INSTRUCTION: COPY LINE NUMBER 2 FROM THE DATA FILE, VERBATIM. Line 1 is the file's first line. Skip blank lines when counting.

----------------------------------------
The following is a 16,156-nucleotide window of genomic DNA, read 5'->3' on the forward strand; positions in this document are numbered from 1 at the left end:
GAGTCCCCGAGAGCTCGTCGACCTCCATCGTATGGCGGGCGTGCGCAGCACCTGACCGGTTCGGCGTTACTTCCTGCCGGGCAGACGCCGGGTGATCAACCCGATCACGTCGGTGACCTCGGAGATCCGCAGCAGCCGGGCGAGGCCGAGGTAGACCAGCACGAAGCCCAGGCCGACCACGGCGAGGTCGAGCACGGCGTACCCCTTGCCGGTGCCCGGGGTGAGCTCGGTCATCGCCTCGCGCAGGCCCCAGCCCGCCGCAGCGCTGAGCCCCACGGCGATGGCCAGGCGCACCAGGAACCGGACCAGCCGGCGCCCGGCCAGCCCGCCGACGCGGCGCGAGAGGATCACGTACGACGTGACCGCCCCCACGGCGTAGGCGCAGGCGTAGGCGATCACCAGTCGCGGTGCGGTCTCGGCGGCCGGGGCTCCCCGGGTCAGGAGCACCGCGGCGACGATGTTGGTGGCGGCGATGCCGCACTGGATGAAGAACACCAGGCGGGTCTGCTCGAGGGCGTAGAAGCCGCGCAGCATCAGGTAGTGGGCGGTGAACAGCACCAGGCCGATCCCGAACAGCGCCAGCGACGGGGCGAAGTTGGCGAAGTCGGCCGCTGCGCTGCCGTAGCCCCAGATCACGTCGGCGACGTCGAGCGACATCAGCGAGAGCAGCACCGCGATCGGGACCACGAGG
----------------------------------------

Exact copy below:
GAGTCCCCGAGAGCTCGTCGACCTCCATCGTATGGCGGGCGTGCGCAGCACCTGACCGGTTCGGCGTTACTTCCTGCCGGGCAGACGCCGGGTGATCAACCCGATCACGTCGGTGACCTCGGAGATCCGCAGCAGCCGGGCGAGGCCGAGGTAGACCAGCACGAAGCCCAGGCCGACCACGGCGAGGTCGAGCACGGCGTACCCCTTGCCGGTGCCCGGGGTGAGCTCGGTCATCGCCTCGCGCAGGCCCCAGCCCGCCGCAGCGCTGAGCCCCACGGCGATGGCCAGGCGCACCAGGAACCGGACCAGCCGGCGCCCGGCCAGCCCGCCGACGCGGCGCGAGAGGATCACGTACGACGTGACCGCCCCCACGGCGTAGGCGCAGGCGTAGGCGATCACCAGTCGCGGTGCGGTCTCGGCGGCCGGGGCTCCCCGGGTCAGGAGCACCGCGGCGACGATGTTGGTGGCGGCGATGCCGCACTGGATGAAGAACACCAGGCGGGTCTGCTCGAGGGCGTAGAAGCCGCGCAGCATCAGGTAGTGGGCGGTGAACAGCACCAGGCCGATCCCGAACAGCGCCAGCGACGGGGCGAAGTTGGCGAAGTCGGCCGCTGCGCTGCCGTAGCCCCAGATCACGTCGGCGACGTCGAGCGACATCAGCGAGAGCAGCACCGCGATCGGGACCACGAGG